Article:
The key lime is also known as the Mexican lime. This low-growing citrus has a vigorous growth rate and can reach mature heights up to 13 feet. This Indo-Malayan native produces rich green foliage and blooms fragrant, purplish-white blooms. This small fruit tree is adaptable and is easily cultivated in pots, as well as the backyard environment. This cold-sensitive tree is susceptible to several diseases which can be injurious, if not fatal, to the key lime tree.
Collar rot, or phythophthora root rot, is a soil-borne fungal disease that enters the key lime through its root system. This water dependent disease develops during long periods of wet, cool temperatures. This disease commonly appears on trees that rest in waterlogged and poorly drained soils. Infected roots become restricted and decay. This decay prevents the system from successfully passing water and nutrients throughout the tree. Infected trees develop symptoms that include wilting and yellowing of foliage, growth stunt, chlorosis, foliage and twig blight, dieback and premature defoliation. There is no cure for collar rot of key lime and infected trees should be removed. The planting area should be fumigated with a fungicidal treatment after the tree is extracted.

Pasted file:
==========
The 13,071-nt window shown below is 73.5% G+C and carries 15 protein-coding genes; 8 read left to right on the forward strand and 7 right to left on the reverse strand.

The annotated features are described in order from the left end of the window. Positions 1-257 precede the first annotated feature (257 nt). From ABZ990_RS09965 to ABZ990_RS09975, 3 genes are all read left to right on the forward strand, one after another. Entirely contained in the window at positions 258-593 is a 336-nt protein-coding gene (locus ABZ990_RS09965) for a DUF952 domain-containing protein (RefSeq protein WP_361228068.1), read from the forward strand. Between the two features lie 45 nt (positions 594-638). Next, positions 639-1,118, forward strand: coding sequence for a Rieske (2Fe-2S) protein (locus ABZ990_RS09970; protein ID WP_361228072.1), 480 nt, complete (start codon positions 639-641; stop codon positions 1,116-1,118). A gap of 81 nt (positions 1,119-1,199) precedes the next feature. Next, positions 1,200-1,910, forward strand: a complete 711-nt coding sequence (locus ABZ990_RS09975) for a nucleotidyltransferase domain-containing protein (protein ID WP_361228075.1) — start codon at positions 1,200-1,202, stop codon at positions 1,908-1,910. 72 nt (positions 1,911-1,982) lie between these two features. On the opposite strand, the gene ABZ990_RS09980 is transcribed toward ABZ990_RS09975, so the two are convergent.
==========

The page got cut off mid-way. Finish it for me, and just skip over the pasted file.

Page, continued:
Fusarium oxysporum is a fungal disease that causes wilt of the key lime tree. This soil-borne disease germinates and travels via fungal spores during the wet, warm periods of late spring and early summer. These fungal spores enter the tree through the root system and infect the vascular system of the key lime tree. The infected xylem tissue becomes unable to pass nutrients and water throughout the tree. This restriction results in yellowing and drooping of foliage, wilting, dieback, growth stunt, fruit drop and premature defoliation of the key lime. Severely infected trees are overwhelmed by the lack of nutrients and interior defoliation and dies from damage caused by fusarium oxysprum, or fusarium wilt. There is no cure or fungicidal treatment available for this disease.
Anthracnose is a leaf spotting disease that can cause damage to the fruit of the key lime tree. This fungal disease is transported by fungal spores during warm, rainy periods. These spores land on the developing fruit of the key lime and infect the upper layers of the rind. Along with spotted and discolored foliage, infected key lime trees experience bruised and spotted rinds. The small rind spots develop into larger, dark-colored lesions with pinkish-colored fungal masses. Anthracnose can be controlled when it is treated early. Infected fruit and foliage should be pruned away. Fungicidal treatments that are designed to treat anthracnose are effective in controlling symptoms and reducing susceptibility.